Week 3: Extension, scopes, and planning Select

I started work on the extension first. Needing some changes, I needed two primary features: Syntax checking, and compiling to ECL as a primary featureset. So, I decided to go in order. For syntax checking, the basic process is:

  1. The language client keeps sending info about the text documents on the IDE, to the language server.
  2. The language server can act on these, and at its discretion, can send diagnostics.

There is a text document manager that is provided by the example implementation, but it does not emit any information about incremental updates, but rather provides the whole document itself.

Thankfully, enough configurability is present, to make your own text document manager. Using the standard document reference, I added the ability to add some listeners for incremental updates.

From there on out, I could check if the incremental updates would warrant a change in diagnostics (currently which i set to always update anyways) and then, push it to HSQLT to correct. Receiving the corrections, one can map the issues to the files, and the diagnostic severity levels; and then done! Pretty errors!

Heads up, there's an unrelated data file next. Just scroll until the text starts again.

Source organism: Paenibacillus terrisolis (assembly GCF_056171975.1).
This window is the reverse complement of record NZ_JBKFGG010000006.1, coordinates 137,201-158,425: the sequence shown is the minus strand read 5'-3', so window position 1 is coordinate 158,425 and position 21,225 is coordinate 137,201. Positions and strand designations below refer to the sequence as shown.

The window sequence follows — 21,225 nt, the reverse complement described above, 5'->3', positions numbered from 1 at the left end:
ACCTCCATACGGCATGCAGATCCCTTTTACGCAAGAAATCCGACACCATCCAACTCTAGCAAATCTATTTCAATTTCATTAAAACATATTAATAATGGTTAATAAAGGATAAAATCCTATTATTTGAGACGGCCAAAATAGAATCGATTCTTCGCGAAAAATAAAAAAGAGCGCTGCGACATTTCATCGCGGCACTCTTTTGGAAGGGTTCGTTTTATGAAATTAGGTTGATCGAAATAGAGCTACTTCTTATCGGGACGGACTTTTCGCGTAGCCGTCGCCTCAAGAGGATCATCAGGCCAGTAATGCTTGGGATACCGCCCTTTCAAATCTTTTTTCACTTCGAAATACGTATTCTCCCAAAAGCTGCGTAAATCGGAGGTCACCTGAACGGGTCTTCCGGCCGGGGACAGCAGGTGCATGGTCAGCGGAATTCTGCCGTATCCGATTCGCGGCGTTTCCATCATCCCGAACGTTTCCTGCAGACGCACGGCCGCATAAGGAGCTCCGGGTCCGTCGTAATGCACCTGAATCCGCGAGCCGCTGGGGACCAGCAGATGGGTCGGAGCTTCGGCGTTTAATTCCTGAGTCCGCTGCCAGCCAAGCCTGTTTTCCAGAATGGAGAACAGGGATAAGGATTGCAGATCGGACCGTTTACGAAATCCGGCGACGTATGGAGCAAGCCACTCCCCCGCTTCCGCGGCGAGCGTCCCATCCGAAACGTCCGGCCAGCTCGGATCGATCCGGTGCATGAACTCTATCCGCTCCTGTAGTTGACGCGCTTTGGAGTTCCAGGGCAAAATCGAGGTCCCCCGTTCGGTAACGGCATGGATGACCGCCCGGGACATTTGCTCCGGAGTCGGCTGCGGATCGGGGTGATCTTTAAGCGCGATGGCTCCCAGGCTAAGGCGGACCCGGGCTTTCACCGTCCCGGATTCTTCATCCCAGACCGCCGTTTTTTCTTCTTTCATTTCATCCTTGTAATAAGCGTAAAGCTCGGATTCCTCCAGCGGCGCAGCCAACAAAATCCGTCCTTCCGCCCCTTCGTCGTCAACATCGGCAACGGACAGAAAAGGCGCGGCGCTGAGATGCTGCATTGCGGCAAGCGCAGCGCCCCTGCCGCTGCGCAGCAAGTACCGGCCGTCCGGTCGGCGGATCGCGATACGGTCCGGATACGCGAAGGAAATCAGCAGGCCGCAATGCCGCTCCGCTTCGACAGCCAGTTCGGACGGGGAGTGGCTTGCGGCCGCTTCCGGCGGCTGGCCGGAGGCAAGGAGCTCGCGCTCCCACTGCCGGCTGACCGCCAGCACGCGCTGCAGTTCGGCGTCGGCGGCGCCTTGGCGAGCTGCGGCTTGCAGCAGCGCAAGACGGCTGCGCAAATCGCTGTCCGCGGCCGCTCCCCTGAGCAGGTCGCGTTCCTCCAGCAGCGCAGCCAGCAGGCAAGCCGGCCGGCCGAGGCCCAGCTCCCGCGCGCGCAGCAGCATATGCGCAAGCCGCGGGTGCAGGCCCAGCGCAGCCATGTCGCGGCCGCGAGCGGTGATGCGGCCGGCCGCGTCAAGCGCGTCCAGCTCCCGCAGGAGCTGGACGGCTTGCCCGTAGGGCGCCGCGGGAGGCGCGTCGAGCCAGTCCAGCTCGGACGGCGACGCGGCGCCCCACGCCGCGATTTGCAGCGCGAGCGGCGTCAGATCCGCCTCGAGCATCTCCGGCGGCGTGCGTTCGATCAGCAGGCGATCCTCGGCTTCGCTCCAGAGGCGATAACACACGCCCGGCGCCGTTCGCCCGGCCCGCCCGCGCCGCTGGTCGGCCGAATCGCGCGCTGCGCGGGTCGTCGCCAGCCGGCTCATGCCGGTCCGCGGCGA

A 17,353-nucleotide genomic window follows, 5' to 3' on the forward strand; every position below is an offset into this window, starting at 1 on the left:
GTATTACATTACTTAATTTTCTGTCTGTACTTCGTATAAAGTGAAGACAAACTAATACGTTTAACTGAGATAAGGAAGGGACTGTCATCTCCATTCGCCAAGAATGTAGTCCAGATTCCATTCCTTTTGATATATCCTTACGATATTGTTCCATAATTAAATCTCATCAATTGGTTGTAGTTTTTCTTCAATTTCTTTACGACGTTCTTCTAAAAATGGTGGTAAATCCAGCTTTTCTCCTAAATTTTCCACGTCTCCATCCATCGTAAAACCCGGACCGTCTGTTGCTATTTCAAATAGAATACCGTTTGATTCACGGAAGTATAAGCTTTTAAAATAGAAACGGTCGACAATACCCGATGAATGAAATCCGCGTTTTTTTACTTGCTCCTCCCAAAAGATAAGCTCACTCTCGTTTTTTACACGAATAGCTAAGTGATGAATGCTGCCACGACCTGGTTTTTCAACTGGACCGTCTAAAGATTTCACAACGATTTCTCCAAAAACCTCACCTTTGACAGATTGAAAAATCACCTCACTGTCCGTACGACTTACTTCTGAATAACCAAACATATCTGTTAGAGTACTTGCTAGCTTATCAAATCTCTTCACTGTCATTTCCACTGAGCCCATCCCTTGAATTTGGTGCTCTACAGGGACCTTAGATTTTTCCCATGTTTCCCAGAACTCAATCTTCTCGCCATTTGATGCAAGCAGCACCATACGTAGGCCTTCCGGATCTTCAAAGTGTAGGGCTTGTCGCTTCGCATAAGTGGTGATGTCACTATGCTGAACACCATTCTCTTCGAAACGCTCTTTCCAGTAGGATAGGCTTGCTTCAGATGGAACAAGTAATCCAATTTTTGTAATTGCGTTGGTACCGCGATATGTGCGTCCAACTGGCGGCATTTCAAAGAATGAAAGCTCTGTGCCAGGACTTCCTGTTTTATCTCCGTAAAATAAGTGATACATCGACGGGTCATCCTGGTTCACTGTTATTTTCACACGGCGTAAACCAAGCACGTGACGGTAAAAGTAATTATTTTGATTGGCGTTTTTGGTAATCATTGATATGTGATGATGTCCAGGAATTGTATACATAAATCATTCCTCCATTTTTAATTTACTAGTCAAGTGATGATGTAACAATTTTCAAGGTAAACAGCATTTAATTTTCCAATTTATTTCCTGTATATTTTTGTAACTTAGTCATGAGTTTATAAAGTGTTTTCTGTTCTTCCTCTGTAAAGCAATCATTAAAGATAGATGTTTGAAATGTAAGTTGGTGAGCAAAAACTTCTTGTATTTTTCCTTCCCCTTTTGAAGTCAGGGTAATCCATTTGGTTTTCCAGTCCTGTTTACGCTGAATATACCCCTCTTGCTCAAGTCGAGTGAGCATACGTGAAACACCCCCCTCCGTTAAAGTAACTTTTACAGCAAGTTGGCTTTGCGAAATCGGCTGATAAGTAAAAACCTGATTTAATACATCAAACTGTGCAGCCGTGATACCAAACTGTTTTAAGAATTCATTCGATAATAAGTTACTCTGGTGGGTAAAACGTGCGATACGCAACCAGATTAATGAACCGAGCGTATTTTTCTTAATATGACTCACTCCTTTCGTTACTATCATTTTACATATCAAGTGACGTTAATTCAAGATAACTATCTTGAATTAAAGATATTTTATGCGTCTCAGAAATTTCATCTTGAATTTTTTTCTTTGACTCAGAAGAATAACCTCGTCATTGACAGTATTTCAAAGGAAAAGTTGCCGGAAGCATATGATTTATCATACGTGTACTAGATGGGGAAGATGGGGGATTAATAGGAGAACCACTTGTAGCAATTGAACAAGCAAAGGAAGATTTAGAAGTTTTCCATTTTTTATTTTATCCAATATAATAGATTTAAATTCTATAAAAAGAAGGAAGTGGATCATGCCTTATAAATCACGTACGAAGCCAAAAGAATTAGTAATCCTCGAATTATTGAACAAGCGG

Syntax highlighting

The second part was rather simple, which was a compile command. Adding in a simple UI for confirming if the user wants outputs in case of warnings or errors, and writing it to the disk in that case, we get a nice little compile command (just remember to force VSCode to save all the files).

Can now use the command to compile straight away!

We can now pause most of the work on the extension, as this will work for testing the majority of HSQL. Once further progress is made on the language side, we can try working on ECL integration or some datatype highlighting.

Pretty diagrams

So I finally got around to updating the general architecture of what the current version of HSQL looks like and, here:

Pretty pretty

Lots of arrows here and pretty ideas aside, the current repository is meant to be used as an executable, as well a library. This should make it easy to create extensions based on the system, or even extend it later easily.


Both hsqlt and the vscode extension are intended to be packaged before use. hsqlt has been configured to use pkg, and producing executables is very easy.

The VSCode extension though. I run a vsce package and I am greeted with:

But why?

Why is it trying to access the other project? I thought it was under .vscodeignore. Here’s some context, the extension and the compiler repo are located in a parent folder, and the compiler is linked to my global npm scope, and then linked back to this repo.

Digging further in the code, I open a Javascript Debugger Terminal, and see that it is from the ignore module. The module attempts to index which files to ignore, and follows symlinks. Adding to it, it also does not like accepting files which are outside the current folder (which we have here). And voila, the error. I have filed an issue under vsce and I hope to see some way around this. Worst-case scenario, I can unlink the repo before packaging (which might even work).

Select – Playing with scope